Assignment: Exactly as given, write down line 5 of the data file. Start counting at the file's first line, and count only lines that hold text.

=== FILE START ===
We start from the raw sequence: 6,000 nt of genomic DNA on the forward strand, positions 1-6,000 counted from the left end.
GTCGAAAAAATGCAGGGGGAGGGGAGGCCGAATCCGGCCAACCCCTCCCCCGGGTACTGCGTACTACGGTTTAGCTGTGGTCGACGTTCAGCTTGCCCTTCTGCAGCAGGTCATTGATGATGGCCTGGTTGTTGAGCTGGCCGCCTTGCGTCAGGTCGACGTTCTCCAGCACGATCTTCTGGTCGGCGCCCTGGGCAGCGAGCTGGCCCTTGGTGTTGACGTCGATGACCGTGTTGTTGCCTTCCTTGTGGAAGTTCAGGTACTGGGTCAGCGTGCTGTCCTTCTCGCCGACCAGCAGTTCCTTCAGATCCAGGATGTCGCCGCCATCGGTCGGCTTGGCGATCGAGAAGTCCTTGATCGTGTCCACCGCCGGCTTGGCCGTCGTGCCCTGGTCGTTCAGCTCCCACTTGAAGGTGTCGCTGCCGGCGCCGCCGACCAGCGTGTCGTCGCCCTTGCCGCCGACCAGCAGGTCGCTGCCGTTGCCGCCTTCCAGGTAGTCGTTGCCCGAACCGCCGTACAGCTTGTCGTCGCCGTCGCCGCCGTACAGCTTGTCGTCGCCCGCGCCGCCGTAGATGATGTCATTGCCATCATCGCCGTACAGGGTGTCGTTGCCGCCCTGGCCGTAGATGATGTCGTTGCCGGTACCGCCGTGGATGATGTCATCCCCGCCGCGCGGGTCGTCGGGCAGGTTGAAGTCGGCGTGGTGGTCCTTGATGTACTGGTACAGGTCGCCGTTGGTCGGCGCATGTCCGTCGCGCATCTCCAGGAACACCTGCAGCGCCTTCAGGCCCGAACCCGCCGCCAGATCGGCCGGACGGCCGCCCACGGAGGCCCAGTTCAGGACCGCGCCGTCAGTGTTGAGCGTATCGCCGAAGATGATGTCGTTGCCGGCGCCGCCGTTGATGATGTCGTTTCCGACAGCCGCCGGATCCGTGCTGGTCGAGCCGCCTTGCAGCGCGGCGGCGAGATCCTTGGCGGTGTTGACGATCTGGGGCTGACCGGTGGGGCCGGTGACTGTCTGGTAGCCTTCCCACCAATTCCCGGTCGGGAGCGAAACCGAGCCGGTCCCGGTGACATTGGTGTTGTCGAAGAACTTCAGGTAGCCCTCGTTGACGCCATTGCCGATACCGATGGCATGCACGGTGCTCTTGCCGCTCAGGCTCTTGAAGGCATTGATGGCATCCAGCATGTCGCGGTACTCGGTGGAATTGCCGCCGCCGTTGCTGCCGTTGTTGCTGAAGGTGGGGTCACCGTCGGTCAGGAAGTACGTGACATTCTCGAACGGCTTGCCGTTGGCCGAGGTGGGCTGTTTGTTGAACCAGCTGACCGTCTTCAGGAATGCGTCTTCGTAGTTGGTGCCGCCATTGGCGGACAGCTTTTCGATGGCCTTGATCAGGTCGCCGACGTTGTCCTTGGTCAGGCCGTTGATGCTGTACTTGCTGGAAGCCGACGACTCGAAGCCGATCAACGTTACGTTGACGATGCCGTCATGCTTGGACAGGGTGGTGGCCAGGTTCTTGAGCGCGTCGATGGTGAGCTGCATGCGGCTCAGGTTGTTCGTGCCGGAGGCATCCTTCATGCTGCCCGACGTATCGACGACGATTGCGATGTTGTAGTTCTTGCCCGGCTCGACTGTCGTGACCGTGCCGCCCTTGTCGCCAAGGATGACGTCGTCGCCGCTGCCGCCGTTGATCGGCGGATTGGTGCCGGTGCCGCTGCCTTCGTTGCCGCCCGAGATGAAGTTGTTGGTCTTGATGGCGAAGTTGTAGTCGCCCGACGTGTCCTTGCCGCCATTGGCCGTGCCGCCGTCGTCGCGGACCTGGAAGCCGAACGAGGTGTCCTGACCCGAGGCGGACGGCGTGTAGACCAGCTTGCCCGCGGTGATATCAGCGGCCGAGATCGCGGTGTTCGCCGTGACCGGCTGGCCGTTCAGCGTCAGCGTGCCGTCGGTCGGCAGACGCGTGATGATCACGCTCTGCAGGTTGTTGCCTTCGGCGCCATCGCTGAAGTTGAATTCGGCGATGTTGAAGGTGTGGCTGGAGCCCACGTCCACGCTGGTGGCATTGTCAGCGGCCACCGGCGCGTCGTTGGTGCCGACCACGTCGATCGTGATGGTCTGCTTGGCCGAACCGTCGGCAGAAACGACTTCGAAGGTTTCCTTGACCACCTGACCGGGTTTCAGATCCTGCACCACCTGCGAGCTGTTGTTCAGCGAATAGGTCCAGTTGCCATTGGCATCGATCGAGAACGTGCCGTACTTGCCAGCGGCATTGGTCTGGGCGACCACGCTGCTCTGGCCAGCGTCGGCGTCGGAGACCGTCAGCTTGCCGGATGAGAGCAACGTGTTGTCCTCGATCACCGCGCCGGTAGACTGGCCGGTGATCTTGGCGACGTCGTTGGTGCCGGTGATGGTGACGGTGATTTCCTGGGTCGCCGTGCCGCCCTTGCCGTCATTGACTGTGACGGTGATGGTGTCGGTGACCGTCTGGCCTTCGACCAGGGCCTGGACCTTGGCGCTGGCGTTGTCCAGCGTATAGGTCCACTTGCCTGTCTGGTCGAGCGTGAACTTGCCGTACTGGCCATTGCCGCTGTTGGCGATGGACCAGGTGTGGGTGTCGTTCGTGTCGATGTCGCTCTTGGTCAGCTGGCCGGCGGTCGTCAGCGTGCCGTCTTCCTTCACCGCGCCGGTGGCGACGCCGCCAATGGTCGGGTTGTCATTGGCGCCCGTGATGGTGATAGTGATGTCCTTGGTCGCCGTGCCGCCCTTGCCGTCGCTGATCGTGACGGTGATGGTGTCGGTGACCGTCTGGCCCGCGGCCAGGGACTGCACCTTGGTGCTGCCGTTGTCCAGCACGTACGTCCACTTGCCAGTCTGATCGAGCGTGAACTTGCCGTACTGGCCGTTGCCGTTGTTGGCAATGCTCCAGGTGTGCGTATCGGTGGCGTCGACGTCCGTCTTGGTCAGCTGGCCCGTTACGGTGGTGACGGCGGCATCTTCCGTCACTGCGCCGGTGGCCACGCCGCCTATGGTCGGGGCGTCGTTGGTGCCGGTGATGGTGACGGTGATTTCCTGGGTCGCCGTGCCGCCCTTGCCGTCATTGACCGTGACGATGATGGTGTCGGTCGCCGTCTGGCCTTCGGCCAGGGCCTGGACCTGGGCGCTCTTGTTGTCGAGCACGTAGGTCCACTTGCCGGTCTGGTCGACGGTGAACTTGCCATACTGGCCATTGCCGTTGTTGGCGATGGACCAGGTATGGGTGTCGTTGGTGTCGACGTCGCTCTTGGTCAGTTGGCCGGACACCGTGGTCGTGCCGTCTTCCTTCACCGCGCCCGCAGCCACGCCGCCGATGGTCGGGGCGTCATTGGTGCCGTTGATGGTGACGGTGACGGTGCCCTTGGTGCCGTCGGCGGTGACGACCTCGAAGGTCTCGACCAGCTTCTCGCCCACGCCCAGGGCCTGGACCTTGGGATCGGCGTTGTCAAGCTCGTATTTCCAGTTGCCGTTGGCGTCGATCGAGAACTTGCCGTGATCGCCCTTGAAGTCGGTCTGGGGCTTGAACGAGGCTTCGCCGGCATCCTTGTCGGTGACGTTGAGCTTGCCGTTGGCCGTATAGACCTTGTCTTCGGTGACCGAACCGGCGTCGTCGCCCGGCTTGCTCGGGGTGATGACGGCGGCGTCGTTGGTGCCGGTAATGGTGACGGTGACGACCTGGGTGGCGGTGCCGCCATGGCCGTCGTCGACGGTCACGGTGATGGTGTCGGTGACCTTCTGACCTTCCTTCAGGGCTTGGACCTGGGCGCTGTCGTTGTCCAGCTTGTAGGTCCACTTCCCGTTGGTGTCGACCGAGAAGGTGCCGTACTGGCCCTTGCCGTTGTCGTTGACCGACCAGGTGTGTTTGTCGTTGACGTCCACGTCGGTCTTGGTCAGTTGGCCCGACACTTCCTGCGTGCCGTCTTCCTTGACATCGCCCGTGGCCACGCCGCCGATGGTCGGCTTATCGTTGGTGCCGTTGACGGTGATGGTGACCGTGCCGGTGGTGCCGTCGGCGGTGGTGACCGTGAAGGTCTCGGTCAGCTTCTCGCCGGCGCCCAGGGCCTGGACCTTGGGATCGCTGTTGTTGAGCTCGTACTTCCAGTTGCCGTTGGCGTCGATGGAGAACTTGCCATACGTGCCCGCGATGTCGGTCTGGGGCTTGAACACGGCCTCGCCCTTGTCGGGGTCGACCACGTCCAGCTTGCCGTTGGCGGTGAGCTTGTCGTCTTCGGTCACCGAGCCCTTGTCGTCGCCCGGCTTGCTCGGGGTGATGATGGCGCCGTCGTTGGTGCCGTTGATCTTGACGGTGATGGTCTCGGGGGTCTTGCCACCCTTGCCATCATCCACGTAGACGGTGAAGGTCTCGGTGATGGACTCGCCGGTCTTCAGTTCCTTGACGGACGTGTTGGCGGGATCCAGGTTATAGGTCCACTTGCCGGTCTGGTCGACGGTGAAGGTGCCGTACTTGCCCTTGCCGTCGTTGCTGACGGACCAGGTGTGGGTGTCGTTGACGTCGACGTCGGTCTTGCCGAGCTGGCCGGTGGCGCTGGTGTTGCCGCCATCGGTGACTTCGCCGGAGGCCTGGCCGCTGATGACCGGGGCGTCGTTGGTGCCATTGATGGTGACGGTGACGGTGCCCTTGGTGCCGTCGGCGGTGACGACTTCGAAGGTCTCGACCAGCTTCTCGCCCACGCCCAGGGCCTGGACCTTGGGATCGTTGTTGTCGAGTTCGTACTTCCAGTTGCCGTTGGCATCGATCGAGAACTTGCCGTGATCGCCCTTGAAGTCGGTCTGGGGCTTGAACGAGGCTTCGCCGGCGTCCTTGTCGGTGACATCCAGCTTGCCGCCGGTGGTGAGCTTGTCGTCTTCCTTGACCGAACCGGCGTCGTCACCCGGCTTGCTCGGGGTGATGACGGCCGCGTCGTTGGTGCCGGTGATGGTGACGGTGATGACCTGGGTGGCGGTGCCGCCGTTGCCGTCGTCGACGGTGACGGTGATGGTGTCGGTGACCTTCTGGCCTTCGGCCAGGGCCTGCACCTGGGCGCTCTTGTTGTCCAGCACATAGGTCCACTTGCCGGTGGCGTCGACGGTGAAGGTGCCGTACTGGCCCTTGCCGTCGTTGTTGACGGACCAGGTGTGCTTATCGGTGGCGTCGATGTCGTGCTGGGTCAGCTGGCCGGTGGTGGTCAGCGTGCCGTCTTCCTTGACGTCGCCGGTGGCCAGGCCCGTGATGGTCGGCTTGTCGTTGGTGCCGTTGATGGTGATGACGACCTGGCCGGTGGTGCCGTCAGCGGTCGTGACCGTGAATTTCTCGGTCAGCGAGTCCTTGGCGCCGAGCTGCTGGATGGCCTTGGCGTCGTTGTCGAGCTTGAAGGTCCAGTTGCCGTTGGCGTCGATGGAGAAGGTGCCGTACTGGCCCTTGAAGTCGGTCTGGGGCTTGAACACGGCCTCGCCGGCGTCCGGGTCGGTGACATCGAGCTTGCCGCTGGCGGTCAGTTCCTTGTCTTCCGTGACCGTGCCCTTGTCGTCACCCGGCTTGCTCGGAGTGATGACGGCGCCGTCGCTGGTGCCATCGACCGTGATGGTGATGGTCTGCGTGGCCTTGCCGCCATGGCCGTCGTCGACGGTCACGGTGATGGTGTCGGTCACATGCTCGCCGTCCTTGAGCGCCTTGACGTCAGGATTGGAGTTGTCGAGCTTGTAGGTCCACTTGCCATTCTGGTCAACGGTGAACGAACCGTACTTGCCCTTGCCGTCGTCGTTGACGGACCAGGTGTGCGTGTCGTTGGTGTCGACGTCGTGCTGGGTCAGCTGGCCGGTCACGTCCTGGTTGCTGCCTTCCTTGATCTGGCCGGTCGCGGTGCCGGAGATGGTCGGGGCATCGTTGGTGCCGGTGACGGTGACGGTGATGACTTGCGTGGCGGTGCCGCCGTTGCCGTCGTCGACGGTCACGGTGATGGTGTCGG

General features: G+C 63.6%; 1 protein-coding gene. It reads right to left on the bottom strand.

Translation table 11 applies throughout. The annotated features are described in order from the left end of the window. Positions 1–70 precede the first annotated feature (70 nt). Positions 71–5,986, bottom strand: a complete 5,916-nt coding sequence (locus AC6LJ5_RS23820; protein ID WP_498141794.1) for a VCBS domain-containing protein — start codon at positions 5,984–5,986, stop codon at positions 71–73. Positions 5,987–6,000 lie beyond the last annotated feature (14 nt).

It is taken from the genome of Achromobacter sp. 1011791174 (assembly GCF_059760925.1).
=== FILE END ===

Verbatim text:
It is taken from the genome of Achromobacter sp. 1011791174 (assembly GCF_059760925.1).